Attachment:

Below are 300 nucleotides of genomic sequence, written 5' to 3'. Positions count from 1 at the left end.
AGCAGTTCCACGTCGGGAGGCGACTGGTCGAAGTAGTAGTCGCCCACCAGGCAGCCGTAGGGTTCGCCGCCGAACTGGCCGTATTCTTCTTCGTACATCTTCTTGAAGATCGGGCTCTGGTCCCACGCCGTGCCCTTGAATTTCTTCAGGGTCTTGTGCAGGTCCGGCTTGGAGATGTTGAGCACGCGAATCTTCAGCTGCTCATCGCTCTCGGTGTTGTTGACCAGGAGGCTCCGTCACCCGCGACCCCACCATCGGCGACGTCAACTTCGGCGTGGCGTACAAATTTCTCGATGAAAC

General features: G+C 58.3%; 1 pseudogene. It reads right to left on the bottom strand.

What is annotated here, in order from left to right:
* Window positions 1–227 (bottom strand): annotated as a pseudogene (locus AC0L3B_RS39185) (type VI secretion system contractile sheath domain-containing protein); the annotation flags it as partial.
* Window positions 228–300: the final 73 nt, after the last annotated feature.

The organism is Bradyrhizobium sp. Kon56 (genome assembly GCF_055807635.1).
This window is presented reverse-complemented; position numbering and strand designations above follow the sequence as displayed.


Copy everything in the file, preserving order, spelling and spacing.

Below are 300 nucleotides of genomic sequence, written 5' to 3'. Positions count from 1 at the left end.
AGCAGTTCCACGTCGGGAGGCGACTGGTCGAAGTAGTAGTCGCCCACCAGGCAGCCGTAGGGTTCGCCGCCGAACTGGCCGTATTCTTCTTCGTACATCTTCTTGAAGATCGGGCTCTGGTCCCACGCCGTGCCCTTGAATTTCTTCAGGGTCTTGTGCAGGTCCGGCTTGGAGATGTTGAGCACGCGAATCTTCAGCTGCTCATCGCTCTCGGTGTTGTTGACCAGGAGGCTCCGTCACCCGCGACCCCACCATCGGCGACGTCAACTTCGGCGTGGCGTACAAATTTCTCGATGAAAC

General features: G+C 58.3%; 1 pseudogene. It reads right to left on the bottom strand.

What is annotated here, in order from left to right:
* Window positions 1–227 (bottom strand): annotated as a pseudogene (locus AC0L3B_RS39185) (type VI secretion system contractile sheath domain-containing protein); the annotation flags it as partial.
* Window positions 228–300: the final 73 nt, after the last annotated feature.

The organism is Bradyrhizobium sp. Kon56 (genome assembly GCF_055807635.1).
This window is presented reverse-complemented; position numbering and strand designations above follow the sequence as displayed.